Though marketing courses are legion in business schools, sales classes are hen's-teeth rare. That's one reason Craig Wortmann's class feels so refreshing.
The other reason is that Wortmann, a clinical associate professor and former CEO of two software companies, customizes material for the kind of scared and starving entrepreneur he once was. Students learn skills specific to small-business sales—for example, how to narrowly target customers ("If you are targeting Fortune 1000 companies, you are targeting no one") and how to reset expectations so customers aren't unrealistic about what you can deliver ("I once brought in a contract from Eli Lilly we couldn't handle, and it nearly killed my company"). There is a lot of role playing, as the students master the arts of walking customers through a sales conversation and overcoming objections.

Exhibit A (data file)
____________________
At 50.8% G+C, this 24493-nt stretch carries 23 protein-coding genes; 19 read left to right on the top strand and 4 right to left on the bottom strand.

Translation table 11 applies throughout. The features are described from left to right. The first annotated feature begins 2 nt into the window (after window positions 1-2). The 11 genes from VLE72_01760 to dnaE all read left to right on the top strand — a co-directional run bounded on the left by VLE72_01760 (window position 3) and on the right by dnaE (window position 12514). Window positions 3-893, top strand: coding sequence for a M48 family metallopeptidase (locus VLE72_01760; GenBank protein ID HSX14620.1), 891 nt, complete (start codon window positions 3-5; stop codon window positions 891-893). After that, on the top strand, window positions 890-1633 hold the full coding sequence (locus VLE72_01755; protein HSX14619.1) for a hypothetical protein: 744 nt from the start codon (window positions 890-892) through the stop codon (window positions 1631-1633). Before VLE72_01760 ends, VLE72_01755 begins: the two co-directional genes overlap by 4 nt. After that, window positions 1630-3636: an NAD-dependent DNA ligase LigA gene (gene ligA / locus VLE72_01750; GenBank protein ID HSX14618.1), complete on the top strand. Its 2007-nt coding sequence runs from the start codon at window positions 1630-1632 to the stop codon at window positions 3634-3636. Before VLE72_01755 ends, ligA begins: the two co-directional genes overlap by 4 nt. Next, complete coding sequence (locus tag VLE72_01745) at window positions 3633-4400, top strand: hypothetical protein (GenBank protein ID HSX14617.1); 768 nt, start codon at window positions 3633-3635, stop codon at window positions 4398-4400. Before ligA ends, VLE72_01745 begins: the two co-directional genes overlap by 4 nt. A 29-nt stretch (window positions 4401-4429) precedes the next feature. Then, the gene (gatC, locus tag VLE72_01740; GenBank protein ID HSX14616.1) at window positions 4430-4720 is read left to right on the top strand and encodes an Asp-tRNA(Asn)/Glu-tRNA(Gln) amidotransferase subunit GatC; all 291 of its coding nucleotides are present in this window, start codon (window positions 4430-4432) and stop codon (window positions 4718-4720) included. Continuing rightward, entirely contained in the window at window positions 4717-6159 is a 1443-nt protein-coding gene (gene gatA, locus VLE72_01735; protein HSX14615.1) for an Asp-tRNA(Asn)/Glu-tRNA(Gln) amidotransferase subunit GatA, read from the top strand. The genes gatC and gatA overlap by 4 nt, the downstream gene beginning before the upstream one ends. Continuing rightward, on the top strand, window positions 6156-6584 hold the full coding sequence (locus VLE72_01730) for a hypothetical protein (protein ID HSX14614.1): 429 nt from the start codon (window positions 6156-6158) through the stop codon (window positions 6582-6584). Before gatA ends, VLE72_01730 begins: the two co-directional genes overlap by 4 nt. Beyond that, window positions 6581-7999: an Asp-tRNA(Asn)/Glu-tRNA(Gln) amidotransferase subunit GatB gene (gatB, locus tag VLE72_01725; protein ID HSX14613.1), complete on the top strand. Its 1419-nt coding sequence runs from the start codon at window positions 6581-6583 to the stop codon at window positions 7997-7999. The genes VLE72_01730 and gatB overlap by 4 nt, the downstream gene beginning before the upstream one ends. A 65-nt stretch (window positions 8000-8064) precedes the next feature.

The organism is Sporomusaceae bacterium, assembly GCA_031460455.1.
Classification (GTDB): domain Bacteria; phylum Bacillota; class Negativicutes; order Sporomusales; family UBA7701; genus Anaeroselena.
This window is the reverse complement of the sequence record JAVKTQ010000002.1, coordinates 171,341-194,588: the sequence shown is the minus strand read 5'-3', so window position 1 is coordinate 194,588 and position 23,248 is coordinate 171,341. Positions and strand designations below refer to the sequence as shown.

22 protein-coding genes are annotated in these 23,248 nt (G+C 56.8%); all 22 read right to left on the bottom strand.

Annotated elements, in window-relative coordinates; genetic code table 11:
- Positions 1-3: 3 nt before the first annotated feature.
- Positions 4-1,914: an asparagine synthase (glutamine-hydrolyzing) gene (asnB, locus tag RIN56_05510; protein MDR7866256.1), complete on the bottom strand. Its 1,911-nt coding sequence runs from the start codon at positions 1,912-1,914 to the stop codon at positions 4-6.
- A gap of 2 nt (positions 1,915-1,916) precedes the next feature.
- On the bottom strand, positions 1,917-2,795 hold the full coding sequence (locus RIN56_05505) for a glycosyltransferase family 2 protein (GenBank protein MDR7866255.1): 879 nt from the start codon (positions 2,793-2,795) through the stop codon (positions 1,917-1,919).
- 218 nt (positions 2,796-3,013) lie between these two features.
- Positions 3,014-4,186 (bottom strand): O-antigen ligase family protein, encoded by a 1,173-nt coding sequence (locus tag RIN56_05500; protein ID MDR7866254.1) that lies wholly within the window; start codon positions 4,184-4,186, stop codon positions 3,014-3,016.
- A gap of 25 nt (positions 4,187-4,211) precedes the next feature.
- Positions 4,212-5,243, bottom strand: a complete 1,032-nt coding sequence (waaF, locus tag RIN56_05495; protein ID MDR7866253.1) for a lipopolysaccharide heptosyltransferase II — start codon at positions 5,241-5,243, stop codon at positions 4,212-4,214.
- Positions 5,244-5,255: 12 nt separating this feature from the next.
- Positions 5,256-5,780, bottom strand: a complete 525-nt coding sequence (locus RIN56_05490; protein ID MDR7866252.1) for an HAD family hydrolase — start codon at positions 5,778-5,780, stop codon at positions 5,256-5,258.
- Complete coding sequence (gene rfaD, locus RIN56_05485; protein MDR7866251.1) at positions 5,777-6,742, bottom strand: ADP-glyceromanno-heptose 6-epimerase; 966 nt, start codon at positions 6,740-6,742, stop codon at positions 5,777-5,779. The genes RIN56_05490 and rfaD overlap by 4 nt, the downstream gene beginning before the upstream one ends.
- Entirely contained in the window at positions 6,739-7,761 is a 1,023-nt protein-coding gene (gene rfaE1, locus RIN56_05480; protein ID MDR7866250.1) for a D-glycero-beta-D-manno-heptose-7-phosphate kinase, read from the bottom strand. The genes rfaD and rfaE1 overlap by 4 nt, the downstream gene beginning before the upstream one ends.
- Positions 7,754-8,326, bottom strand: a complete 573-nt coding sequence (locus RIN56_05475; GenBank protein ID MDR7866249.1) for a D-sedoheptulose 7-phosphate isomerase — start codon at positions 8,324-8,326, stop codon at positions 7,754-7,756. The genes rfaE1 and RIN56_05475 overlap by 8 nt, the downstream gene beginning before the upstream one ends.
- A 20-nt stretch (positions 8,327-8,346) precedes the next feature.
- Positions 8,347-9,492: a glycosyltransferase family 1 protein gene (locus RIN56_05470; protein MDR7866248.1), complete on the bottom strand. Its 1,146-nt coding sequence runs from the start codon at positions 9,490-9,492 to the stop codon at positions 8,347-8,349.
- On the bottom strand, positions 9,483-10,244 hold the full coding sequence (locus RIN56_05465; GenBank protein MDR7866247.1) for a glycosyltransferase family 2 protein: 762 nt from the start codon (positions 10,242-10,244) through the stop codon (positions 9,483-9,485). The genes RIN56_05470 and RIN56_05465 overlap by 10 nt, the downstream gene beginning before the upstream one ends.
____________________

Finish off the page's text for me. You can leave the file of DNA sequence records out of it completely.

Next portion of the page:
Students also build tool kits, including a "sales trailer" (a simple, provocative message about the business), a "story matrix" (anecdotes about the company that can be leveraged in a pitch), and a novel forecasting tool that evaluates sales opportunities based on the market and a company's resources.
In the final weeks, teams pitch their companies—some of them real, some made up for the class—to CEOs and VCs recruited by Wortmann. "I ask the executives to beat up the students," he says. "They come up with all kinds of objections, constantly check their iPhones while the team is talking, act impatient and rude."
Wortmann's thick skin, developed over years of selling, helps him through the class's early days, when many students treat it as a necessary evil. "Ninety-nine percent come in saying, 'I don't like this, but I know I have to know it,' " says Wortmann. "At the end, they say, 'This was the most horrifying experience of my M.B.A. and one of the best.' "
Syllabus for Entrepreneurial Selling: